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Cyber criminology graduate

Why study cyber criminology at UQ?

Here are 5 good reasons
Study tips
Published 20 Oct, 2023  ·  4-minute read

Cybercrime and cyber security aren't just technical issues. They are human problems with human solutions.

Employ a human-centred approach to cyber security and cybercrime, and make your mark on the new age of cyber-based crimes.

When you study UQ's Master of Cyber Security with a specialisation in Cyber Criminology, you'll examine the human factors of cybercrime and cyber security, including the motivations, methods, behaviours, and beliefs that underpin offending, victimisation, and responses.

Whether you’re looking to upskill or re-stream into the cyber industry, you’ll gain the skills and knowledge to make your mark in analysis, intelligence, law enforcement, security, policy, or research roles.

We asked several of our students and industry members to reflect on the question: why study cyber criminology?

Here’s what they had to say.

1. World-class staff and program

Our world-class teaching staff consists of experts who are leaders in the emerging fields of cyber criminology and cyber security.

The program will develop your broader strategic cyber security insight while deepening specialist skills and experience in the human factors of cybercrime, preparing you to lead at an organisational or policy level.

After studying anthropology and political science, graduate Oliver Enriquez pursued UQ’s Master of Cyber Security (Cyber Criminology) to explore the internet’s impact on people and communities.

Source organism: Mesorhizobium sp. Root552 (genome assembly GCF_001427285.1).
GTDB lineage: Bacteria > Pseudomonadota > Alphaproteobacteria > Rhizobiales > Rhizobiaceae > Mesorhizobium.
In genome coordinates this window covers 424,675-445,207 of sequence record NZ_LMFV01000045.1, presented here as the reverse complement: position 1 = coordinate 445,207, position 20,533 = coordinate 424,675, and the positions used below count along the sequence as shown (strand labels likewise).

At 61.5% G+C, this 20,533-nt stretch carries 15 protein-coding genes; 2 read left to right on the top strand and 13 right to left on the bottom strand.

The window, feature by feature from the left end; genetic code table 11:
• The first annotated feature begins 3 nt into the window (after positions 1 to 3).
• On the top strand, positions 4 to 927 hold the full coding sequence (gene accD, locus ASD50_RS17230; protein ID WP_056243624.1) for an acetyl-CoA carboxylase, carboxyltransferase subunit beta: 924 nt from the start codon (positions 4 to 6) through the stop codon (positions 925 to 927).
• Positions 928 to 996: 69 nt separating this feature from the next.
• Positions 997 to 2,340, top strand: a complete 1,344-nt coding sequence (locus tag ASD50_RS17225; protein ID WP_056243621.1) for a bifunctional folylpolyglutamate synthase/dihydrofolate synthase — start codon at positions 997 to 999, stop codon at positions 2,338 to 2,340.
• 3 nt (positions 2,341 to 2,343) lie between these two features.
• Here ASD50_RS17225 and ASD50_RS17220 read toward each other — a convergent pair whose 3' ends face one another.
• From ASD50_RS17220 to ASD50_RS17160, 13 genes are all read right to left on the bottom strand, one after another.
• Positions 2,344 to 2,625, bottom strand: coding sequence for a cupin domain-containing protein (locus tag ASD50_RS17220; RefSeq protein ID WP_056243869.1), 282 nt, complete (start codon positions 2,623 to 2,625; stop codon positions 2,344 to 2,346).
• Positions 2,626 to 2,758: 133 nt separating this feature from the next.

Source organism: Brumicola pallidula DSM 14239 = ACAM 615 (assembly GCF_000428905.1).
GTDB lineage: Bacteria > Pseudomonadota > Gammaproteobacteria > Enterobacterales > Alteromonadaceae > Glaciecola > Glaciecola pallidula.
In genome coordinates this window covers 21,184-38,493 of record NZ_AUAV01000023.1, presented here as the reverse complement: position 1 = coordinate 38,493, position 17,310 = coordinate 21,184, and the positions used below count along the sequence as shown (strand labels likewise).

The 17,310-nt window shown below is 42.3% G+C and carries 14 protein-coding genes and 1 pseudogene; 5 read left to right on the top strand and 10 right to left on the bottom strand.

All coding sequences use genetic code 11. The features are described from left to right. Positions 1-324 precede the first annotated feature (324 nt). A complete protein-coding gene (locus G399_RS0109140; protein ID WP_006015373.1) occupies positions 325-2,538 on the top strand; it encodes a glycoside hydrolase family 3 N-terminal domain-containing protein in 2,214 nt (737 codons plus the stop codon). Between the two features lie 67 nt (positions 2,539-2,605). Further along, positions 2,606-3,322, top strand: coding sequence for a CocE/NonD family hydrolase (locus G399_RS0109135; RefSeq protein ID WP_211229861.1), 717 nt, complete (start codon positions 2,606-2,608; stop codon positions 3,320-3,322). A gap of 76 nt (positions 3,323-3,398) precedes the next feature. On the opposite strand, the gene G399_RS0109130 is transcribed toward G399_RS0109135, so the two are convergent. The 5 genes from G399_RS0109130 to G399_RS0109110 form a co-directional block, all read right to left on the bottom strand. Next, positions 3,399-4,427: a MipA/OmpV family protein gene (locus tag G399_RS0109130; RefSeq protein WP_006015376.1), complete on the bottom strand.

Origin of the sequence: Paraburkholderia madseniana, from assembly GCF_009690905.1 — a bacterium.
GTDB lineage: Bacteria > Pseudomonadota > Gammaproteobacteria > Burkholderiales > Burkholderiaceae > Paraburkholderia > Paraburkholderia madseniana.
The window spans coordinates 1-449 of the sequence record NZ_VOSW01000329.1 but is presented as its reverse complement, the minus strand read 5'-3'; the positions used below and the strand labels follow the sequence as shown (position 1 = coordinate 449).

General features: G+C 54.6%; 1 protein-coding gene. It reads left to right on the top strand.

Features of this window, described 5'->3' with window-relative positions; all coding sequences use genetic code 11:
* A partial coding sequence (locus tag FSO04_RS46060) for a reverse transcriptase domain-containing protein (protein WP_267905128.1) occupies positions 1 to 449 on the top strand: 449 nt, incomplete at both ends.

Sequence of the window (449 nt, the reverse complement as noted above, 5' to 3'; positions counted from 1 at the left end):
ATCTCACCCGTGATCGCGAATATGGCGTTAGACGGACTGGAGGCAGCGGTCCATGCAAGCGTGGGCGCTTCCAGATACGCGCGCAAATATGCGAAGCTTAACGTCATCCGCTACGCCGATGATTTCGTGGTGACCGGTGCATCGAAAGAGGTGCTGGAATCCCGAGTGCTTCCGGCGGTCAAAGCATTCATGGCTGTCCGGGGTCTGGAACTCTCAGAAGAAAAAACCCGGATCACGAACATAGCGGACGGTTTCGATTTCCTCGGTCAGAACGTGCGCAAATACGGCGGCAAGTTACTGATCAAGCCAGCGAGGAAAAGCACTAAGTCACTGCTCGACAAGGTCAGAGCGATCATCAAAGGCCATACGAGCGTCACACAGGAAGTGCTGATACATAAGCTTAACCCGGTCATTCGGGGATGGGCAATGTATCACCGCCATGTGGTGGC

"The world has changed dramatically due to the creation of the internet, and online spaces have created new challenges for governments and businesses to keep people safe," he says.

Oliver Enriquez, cyber security

It was surprising to have such a high level of support throughout the program, as the teaching staff genuinely care about setting you up for success and applying your knowledge to real issues.

Oliver Enriquez
Master of Cyber Security

"We also had flexibility within the program and were able to choose different electives, such as the Crime, Race and Gender class, which enabled me to enhance my knowledge and the way I respond to cybercrime,” says Oliver.

2. Human solutions to human problems

Cyber security is most often seen as a technical problem with technical solutions, with less attention paid to the people.

With the growing sophistication of cyberattacks, and more and more crimes now having digital aspects, the importance of embracing the human side of cyber couldn’t be more critical.

After completing UQ’s Bachelor of Criminal Justice (now the Bachelor of Criminology and Criminal Justice), fellow master’s student Rae wanted to further her understanding of why people commit crime within cyberspace.

"I have always been interested in using my understanding of why people commit crime and their motivations for it and wanted to apply this understanding in the cyberspace," she says.

"Cyber is now a part of all crime whether that be a ransomware attack or just criminals using their phone to text one another."

In the Cyber Criminology specialisation, you’ll learn the criminological, psychological, sociological and anthropological factors behind cybercrime and victimisation. You’ll focus on how to use this knowledge to respond to new threats and problems.

Dr Jonah Rimer, Convenor of Cyber Criminology at UQ, says it is these human-centred perspectives that are both so crucial to learn and rewarding to teach.

"What I love most about teaching Cyber Criminology is watching the lightbulb go off for students who may have always thought of cybercrime and cyber security as mostly technical things," he says.

"When they realise how central and important people are to the entire equation, they gain a much more well-rounded expertise, and this is what makes our field of study unique."